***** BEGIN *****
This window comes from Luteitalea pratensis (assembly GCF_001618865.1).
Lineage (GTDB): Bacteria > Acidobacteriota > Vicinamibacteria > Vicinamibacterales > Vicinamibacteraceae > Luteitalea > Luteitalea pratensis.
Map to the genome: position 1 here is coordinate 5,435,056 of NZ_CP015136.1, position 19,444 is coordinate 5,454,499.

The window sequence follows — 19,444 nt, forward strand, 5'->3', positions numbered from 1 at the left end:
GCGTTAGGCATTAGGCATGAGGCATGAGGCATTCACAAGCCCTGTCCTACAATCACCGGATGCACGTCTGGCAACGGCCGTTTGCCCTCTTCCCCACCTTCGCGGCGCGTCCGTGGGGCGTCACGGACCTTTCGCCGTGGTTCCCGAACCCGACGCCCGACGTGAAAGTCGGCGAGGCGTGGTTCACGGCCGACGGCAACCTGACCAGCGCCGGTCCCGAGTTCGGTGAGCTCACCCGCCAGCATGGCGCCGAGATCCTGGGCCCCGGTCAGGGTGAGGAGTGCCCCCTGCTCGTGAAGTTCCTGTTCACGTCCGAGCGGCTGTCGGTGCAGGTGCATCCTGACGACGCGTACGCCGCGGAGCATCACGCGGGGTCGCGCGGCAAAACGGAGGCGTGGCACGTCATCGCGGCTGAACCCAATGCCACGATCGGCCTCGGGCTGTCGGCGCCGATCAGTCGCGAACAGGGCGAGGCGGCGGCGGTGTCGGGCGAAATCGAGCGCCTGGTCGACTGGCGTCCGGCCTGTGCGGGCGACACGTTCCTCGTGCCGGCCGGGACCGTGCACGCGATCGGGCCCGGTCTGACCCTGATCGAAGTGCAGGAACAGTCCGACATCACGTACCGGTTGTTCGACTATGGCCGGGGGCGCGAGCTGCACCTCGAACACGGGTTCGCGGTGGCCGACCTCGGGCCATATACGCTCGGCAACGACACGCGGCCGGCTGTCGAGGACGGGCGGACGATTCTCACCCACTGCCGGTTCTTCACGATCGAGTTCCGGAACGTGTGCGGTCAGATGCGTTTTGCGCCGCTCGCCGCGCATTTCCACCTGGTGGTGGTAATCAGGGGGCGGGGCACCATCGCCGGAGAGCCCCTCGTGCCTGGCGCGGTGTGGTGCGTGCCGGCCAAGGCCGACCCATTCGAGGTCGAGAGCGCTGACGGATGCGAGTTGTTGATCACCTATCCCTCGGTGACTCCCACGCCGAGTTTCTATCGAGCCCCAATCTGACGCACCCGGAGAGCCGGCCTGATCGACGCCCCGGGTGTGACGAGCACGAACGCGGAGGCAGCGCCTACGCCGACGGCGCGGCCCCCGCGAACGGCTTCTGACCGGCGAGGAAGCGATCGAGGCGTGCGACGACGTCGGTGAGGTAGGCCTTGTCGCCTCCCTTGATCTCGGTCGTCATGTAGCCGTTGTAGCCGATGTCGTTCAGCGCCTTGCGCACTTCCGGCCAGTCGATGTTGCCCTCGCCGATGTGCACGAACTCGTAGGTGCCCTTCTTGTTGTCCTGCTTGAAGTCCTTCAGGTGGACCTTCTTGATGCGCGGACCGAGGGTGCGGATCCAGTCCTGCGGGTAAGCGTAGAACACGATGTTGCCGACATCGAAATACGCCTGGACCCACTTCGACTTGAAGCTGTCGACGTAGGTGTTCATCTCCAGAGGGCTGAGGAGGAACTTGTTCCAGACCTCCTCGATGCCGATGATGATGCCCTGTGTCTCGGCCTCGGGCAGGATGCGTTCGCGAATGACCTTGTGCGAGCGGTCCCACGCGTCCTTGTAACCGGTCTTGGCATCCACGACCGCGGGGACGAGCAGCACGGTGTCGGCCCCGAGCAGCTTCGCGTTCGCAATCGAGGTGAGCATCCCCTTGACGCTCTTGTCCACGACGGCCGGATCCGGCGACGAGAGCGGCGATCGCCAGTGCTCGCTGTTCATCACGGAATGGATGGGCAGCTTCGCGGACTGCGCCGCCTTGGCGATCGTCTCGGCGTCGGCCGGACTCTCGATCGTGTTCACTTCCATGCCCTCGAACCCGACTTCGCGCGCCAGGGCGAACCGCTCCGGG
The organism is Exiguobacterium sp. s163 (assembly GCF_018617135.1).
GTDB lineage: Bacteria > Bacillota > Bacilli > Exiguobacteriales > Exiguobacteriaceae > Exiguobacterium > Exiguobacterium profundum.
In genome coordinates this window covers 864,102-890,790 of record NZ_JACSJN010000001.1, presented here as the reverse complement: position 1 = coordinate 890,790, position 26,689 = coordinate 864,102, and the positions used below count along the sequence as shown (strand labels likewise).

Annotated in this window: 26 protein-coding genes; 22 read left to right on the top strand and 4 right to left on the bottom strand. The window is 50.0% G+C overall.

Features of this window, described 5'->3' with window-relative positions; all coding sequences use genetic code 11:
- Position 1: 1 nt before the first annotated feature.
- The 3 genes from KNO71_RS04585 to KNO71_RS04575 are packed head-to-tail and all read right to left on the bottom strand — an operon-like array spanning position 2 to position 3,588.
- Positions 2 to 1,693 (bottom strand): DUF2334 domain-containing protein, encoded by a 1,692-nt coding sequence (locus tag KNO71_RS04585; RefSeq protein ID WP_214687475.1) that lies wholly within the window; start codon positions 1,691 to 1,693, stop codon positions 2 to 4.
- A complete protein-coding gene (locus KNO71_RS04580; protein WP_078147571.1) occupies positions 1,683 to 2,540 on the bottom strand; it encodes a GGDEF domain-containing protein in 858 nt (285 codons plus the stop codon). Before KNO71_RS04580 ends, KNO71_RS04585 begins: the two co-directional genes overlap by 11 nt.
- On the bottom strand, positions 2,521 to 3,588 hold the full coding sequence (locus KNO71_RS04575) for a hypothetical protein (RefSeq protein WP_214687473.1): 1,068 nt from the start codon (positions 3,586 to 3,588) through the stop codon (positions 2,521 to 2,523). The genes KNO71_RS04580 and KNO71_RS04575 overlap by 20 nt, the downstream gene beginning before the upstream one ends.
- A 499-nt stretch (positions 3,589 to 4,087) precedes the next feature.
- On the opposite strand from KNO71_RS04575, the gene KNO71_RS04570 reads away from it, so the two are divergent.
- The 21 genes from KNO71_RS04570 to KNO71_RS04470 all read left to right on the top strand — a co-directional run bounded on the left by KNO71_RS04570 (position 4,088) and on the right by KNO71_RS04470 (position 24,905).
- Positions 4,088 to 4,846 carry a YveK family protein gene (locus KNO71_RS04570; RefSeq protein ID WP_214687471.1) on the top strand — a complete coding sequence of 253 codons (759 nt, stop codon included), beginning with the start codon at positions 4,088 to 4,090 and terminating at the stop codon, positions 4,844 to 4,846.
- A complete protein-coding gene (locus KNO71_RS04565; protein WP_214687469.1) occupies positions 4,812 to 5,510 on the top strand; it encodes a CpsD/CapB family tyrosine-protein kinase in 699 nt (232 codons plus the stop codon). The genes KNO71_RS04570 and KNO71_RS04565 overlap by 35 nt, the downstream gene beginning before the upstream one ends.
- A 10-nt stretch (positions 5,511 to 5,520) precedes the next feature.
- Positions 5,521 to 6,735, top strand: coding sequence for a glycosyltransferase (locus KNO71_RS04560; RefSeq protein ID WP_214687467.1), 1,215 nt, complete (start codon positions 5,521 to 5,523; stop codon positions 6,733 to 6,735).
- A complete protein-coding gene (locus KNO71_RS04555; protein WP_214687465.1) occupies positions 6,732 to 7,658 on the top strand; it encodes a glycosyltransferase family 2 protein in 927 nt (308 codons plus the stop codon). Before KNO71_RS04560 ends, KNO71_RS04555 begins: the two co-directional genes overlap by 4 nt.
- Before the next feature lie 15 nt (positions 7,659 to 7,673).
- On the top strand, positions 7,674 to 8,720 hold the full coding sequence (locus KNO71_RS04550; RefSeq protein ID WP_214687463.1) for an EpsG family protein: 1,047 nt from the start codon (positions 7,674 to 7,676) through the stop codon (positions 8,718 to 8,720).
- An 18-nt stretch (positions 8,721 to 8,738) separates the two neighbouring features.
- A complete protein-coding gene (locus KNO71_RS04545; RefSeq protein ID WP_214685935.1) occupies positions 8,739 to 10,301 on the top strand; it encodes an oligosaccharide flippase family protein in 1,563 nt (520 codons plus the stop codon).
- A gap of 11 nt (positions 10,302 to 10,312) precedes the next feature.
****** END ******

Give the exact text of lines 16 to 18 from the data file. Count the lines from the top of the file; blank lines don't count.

- A 499-nt stretch (positions 3,589 to 4,087) precedes the next feature.
- On the opposite strand from KNO71_RS04575, the gene KNO71_RS04570 reads away from it, so the two are divergent.
- The 21 genes from KNO71_RS04570 to KNO71_RS04470 all read left to right on the top strand — a co-directional run bounded on the left by KNO71_RS04570 (position 4,088) and on the right by KNO71_RS04470 (position 24,905).